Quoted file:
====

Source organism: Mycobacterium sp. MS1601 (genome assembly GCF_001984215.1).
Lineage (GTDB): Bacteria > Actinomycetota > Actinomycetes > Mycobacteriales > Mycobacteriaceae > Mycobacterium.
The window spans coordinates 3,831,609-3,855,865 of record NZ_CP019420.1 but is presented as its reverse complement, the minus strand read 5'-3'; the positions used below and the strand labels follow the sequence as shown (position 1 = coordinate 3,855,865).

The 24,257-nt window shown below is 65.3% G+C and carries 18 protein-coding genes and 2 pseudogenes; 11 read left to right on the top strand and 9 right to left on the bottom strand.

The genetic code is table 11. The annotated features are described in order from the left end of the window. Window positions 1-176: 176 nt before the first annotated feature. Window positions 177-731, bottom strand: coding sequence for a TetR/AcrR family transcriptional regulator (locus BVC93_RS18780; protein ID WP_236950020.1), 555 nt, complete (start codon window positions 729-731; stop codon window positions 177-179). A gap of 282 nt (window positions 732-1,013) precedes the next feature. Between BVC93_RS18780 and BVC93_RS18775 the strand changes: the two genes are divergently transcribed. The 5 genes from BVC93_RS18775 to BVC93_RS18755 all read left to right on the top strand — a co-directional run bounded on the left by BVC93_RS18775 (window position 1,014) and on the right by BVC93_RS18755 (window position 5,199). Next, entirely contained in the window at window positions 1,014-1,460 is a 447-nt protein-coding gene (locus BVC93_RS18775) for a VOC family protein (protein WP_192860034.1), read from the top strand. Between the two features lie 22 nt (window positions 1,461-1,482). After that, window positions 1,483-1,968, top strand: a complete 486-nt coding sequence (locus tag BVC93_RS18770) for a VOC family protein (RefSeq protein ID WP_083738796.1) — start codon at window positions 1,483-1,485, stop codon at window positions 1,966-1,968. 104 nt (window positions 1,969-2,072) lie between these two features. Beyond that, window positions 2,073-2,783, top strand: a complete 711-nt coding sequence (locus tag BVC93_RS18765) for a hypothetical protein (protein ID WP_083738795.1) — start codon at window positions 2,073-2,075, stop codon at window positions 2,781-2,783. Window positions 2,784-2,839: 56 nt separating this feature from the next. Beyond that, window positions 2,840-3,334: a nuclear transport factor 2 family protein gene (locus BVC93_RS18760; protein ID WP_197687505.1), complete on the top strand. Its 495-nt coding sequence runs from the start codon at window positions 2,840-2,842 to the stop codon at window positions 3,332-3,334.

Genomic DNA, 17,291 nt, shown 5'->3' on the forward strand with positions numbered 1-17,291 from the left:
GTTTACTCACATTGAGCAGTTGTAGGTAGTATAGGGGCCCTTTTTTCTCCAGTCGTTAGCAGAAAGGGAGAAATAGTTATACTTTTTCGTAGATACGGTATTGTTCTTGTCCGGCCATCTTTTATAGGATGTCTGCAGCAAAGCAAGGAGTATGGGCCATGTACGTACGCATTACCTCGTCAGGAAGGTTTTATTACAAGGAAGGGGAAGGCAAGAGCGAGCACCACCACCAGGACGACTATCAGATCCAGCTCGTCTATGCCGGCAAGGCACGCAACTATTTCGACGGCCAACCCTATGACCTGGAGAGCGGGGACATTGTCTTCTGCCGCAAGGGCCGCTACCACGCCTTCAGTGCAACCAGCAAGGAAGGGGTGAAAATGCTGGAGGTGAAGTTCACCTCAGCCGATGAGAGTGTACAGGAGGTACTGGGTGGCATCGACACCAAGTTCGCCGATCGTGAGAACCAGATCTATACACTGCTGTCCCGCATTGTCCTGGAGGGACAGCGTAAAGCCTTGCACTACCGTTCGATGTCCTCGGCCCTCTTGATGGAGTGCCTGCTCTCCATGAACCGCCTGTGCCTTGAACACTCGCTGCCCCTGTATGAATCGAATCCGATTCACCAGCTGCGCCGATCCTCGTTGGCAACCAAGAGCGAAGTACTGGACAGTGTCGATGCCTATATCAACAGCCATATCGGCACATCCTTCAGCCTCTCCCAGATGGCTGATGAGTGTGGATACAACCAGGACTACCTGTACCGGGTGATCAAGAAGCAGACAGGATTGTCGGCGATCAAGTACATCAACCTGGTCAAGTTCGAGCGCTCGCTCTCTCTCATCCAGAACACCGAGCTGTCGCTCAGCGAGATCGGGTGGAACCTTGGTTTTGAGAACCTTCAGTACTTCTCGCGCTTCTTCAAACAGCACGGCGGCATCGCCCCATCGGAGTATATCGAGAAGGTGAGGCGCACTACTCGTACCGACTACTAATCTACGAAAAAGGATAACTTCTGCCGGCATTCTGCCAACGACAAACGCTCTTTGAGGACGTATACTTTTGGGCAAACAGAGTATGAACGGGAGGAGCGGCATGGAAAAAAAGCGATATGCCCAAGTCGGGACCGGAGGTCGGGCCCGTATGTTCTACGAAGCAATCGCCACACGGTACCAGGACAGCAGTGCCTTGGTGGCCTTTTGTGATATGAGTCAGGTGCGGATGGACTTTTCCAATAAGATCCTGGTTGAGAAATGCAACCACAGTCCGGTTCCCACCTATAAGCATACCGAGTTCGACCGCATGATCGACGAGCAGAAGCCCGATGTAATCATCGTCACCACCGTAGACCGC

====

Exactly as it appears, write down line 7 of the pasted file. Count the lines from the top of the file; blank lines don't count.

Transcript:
GTTTACTCACATTGAGCAGTTGTAGGTAGTATAGGGGCCCTTTTTTCTCCAGTCGTTAGCAGAAAGGGAGAAATAGTTATACTTTTTCGTAGATACGGTATTGTTCTTGTCCGGCCATCTTTTATAGGATGTCTGCAGCAAAGCAAGGAGTATGGGCCATGTACGTACGCATTACCTCGTCAGGAAGGTTTTATTACAAGGAAGGGGAAGGCAAGAGCGAGCACCACCACCAGGACGACTATCAGATCCAGCTCGTCTATGCCGGCAAGGCACGCAACTATTTCGACGGCCAACCCTATGACCTGGAGAGCGGGGACATTGTCTTCTGCCGCAAGGGCCGCTACCACGCCTTCAGTGCAACCAGCAAGGAAGGGGTGAAAATGCTGGAGGTGAAGTTCACCTCAGCCGATGAGAGTGTACAGGAGGTACTGGGTGGCATCGACACCAAGTTCGCCGATCGTGAGAACCAGATCTATACACTGCTGTCCCGCATTGTCCTGGAGGGACAGCGTAAAGCCTTGCACTACCGTTCGATGTCCTCGGCCCTCTTGATGGAGTGCCTGCTCTCCATGAACCGCCTGTGCCTTGAACACTCGCTGCCCCTGTATGAATCGAATCCGATTCACCAGCTGCGCCGATCCTCGTTGGCAACCAAGAGCGAAGTACTGGACAGTGTCGATGCCTATATCAACAGCCATATCGGCACATCCTTCAGCCTCTCCCAGATGGCTGATGAGTGTGGATACAACCAGGACTACCTGTACCGGGTGATCAAGAAGCAGACAGGATTGTCGGCGATCAAGTACATCAACCTGGTCAAGTTCGAGCGCTCGCTCTCTCTCATCCAGAACACCGAGCTGTCGCTCAGCGAGATCGGGTGGAACCTTGGTTTTGAGAACCTTCAGTACTTCTCGCGCTTCTTCAAACAGCACGGCGGCATCGCCCCATCGGAGTATATCGAGAAGGTGAGGCGCACTACTCGTACCGACTACTAATCTACGAAAAAGGATAACTTCTGCCGGCATTCTGCCAACGACAAACGCTCTTTGAGGACGTATACTTTTGGGCAAACAGAGTATGAACGGGAGGAGCGGCATGGAAAAAAAGCGATATGCCCAAGTCGGGACCGGAGGTCGGGCCCGTATGTTCTACGAAGCAATCGCCACACGGTACCAGGACAGCAGTGCCTTGGTGGCCTTTTGTGATATGAGTCAGGTGCGGATGGACTTTTCCAATAAGATCCTGGTTGAGAAATGCAACCACAGTCCGGTTCCCACCTATAAGCATACCGAGTTCGACCGCATGATCGACGAGCAGAAGCCCGATGTAATCATCGTCACCACCGTAGACCGC